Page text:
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Across the Atlantic in a Skyhawk: Part 1


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The airport where I learned to fly was Houston Gulf, near League City Texas. I remember my first flight instructor told me that the airport was owned by "some Arabs." Those Arabs were the Bin Laden family. Shortly after 9-11, the property was sold to a real estate developer who bulldozed the site and built houses. The location is now called "Tuscan Lakes."


However, in fs9, Houston Gulf (KSPX) lives on.


About a week ago, I decided to go roaming in the Skyhawk. I started at KSPX and used GPS navigation to fly into KACT, or Waco International, and then up to Fort Worth Spinks (KFWS), reliving a trip I took many years ago in my old Piper Cherokee 140. When I reached Spinks, I decided to see if it were possible to fly the Skyhawk across the Atlantic by taking the northern route. With a range of 750 miles, it might just barely be possible.


From Spinks, I flew the simulator up to Lambert Field in St. Louis. I used the auto pilot to do the flying, and went outside to put up the storm covers on the windows in preparation for Hurricane Laura which was scheduled to make landfall the following day. During breaks,I checked out the progress and when the time came, made the landing at Lambert field (KSTL), the field Lindbergh once made his home base. From there I worked my way east in easy stages, with refueling stops in Indianapolis (KHFY), Pittsbergh (KPIT), and Republic field on Long Island (KFRG). KFRG is where the Spirit of St. Louis starts from in FS9 for the transatlantic crossing.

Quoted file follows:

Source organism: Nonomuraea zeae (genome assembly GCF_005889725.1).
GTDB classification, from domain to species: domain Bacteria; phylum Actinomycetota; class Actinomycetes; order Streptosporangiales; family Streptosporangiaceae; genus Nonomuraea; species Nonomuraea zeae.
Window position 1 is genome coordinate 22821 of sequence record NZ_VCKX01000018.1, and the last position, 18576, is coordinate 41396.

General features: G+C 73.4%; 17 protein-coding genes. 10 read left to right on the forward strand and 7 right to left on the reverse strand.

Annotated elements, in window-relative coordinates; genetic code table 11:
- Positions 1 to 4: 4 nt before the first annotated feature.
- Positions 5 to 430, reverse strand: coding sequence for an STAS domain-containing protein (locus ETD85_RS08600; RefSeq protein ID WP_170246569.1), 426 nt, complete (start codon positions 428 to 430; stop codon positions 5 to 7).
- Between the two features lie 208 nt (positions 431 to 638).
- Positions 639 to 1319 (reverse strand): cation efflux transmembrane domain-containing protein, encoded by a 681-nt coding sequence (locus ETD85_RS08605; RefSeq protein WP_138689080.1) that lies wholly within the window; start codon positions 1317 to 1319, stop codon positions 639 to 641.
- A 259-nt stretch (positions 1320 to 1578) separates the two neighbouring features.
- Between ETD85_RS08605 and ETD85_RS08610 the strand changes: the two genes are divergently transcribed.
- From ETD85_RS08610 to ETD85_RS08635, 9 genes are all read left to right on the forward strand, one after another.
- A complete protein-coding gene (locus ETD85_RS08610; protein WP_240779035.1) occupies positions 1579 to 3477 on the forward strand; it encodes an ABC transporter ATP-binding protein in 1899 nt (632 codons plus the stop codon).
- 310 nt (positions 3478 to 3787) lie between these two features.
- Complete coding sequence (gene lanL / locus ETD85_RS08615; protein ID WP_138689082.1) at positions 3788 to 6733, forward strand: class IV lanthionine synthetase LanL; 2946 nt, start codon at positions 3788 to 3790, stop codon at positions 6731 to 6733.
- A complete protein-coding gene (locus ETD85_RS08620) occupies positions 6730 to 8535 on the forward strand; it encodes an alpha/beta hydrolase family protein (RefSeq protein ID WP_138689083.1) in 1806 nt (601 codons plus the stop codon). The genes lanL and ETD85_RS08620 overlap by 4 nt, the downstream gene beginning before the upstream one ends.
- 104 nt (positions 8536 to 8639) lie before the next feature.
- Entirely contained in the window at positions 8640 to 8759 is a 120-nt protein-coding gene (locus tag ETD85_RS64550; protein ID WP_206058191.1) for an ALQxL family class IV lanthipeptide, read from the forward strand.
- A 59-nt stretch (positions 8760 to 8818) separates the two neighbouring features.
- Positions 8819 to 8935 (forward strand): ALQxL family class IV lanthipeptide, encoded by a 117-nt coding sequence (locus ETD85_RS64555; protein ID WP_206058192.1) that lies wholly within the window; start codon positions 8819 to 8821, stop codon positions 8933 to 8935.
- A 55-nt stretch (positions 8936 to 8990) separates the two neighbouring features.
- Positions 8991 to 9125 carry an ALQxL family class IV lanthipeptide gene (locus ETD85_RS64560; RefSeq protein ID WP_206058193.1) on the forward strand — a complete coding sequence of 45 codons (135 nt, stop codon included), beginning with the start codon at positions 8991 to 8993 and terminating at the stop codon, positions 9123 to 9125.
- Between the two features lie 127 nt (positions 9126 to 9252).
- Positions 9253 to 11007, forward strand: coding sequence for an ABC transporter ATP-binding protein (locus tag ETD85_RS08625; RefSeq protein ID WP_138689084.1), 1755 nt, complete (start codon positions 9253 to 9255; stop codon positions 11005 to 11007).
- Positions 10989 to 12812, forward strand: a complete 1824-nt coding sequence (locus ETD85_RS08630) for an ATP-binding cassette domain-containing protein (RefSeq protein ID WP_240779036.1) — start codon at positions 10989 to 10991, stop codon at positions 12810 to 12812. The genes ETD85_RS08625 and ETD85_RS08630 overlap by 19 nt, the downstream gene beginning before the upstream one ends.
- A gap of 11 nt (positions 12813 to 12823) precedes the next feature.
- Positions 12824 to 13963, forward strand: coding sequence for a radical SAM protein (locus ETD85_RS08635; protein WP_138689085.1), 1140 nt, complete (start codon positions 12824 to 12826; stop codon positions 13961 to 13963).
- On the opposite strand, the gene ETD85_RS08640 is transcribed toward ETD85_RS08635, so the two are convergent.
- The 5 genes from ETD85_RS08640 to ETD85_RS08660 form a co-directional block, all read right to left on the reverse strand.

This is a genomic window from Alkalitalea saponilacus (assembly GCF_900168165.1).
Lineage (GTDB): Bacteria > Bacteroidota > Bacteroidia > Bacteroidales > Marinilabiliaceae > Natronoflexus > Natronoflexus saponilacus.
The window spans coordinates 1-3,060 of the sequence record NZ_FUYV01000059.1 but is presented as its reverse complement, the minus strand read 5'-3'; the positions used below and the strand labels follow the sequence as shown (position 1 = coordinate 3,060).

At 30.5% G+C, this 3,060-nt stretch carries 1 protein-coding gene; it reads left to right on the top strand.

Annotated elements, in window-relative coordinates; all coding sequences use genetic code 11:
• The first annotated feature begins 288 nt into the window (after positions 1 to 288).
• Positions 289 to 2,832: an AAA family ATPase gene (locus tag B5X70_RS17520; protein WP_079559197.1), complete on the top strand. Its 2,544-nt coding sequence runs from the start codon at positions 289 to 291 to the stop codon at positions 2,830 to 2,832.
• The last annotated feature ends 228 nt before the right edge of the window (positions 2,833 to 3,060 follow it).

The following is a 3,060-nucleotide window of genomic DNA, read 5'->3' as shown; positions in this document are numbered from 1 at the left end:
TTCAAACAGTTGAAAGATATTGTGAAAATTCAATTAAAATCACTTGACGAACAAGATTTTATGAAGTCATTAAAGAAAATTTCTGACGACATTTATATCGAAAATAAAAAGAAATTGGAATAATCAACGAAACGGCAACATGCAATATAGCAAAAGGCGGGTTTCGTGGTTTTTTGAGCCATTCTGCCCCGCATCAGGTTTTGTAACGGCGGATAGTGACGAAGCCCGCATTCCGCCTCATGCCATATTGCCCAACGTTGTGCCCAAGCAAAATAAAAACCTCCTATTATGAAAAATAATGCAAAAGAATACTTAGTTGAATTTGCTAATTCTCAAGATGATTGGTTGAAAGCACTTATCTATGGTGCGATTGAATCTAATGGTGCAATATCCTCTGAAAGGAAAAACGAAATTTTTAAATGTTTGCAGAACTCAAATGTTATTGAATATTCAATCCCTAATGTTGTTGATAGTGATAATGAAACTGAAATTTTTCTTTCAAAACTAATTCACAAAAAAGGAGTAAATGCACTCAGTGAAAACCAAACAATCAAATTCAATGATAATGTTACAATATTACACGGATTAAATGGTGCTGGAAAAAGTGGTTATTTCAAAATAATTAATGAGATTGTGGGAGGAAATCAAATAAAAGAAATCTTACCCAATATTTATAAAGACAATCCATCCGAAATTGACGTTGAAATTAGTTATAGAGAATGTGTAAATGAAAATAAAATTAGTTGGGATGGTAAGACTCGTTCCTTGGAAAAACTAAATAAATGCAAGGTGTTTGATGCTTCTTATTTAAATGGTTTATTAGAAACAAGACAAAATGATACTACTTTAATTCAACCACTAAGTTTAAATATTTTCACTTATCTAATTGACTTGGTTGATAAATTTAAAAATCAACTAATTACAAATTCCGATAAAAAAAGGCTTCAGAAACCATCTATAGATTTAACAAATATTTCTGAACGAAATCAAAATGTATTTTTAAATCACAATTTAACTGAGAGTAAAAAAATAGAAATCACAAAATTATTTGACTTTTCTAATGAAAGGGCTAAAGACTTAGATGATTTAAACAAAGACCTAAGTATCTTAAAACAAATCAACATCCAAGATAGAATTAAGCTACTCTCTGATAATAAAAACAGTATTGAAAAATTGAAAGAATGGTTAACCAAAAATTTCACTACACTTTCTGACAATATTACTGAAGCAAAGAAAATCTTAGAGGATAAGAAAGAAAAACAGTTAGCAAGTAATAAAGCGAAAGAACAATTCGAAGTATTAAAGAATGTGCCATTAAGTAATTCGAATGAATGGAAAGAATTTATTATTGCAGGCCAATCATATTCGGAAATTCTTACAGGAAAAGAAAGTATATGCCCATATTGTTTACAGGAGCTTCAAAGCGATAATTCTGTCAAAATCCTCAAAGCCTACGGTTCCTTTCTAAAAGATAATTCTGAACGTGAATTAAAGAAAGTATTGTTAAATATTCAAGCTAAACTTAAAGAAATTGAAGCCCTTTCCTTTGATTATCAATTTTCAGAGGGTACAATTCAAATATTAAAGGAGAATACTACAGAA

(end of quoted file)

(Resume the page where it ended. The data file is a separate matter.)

I needed to find a place to hop across to Greenland, so I flew from KFRG to Halifax Intl. (CYHZ), on autopilot while I took down the storm covers since by that time Laura had passed on to ravage southern Louisiana. From CYHZ, I flew up to a field in Fox Harbor Newfoundland (CCK4) which turned out to be simple gravel strip in the middle of a barren landscape. That is not precisely accurate, however, for according to Google Earth there is a building on the field which must house an FBO and there is a town nearby, so I felt that it was fair to consider myself refueled.


That is where I am today after my most recent session in FS9. The next leg to a place called Julianhabn in Greenland (BGBW) is only 629 miles, which is long, but I should be able to make it easy with a full fuel load, although I intend to keep the RPM down to 2100 lean out the mixture as much as I can. I did a test on the way up to Halifax and it appears I can get the fuel burn rate down to just under six gallons per hour.


From BGBW, the distance to Reykjavik in Iceland looks doable. The biggest challenge will be crossing from Iceland to an airport in the British Isles. The closest one to Reykjavik is Donegal, Ireland at 683 nautical miles.

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